3. Simplifying processes – Many regulated processes of acquiring funding, investment, and hiring talent are unnecessarily complicated and confusing for startups to navigate on their own. Startups shouldn’t have to hire financial and legal consultants for the majority of these tasks.

4. STEM and Entrepreneurship subjects to be made compulsory in Australian schools – This is more of a long term focus, but to ensure Australia is driving technology innovation it is crucial to address the shortage of technical skills in the workforce, and the relatively low number of Maths and Science graduates.

All eyes are on Turnbull now to show he can walk the walk as well as talking the talk.

We certainly have a long way to go, but the fact that we now have a prime minister who understands that Australia’s economic growth can no longer be dug out of a hole, is something any startup founder can get excited about.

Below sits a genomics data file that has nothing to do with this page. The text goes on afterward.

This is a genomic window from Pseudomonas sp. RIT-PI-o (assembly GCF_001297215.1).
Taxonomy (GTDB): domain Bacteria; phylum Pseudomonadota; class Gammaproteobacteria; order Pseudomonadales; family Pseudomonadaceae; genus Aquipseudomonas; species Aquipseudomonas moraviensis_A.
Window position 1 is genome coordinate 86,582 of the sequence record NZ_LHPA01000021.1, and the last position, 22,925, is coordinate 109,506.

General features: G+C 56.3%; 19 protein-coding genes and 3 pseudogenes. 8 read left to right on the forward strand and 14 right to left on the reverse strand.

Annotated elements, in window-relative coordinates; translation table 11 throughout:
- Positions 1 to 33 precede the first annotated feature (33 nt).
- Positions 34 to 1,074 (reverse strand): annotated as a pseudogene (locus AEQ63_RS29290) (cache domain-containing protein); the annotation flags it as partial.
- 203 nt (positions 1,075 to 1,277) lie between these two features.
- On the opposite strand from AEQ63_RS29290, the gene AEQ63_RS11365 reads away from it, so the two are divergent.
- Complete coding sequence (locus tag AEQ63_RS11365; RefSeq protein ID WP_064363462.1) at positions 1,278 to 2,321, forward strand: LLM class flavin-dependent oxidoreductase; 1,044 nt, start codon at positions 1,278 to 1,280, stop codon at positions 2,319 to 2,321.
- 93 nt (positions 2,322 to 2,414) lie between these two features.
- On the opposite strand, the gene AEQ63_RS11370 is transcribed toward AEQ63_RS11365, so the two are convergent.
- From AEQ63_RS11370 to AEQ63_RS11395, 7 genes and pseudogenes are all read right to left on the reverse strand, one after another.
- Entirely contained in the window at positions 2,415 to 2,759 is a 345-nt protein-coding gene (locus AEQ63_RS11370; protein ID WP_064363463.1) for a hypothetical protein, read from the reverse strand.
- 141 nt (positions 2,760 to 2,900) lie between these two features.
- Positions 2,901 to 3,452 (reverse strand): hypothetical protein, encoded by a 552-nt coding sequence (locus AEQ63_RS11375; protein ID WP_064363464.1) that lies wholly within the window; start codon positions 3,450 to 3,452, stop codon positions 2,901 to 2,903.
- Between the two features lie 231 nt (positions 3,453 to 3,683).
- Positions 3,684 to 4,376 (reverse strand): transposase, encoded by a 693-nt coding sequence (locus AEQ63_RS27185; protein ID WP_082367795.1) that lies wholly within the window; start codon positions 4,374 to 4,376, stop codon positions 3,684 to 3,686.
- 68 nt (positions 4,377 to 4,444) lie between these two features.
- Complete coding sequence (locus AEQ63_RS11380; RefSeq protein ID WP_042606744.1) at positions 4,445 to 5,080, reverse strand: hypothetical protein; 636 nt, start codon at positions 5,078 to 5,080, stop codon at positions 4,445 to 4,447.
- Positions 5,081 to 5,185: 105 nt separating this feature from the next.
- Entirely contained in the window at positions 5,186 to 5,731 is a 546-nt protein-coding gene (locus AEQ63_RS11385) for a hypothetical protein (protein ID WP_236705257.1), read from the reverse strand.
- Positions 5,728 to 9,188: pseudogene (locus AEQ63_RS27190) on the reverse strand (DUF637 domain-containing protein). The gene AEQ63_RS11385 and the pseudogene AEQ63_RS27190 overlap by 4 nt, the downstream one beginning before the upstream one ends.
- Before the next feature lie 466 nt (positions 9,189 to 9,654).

“There has never been a more exciting time to be alive than today and there has never been a more exciting time to be an Australian”. – Malcolm Turnbull, September 14th 2015

We hear you, Malcolm!


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Logan Merrick is the co-founder and Director of Buzinga, as well as one of Australia's most recognised entrepreneurs, keynote speakers, investors and mentors. His writing on startups, technology and mobile marketing has been featured in The Australian, Business Insider, Startup Smart, Smart Company, and more.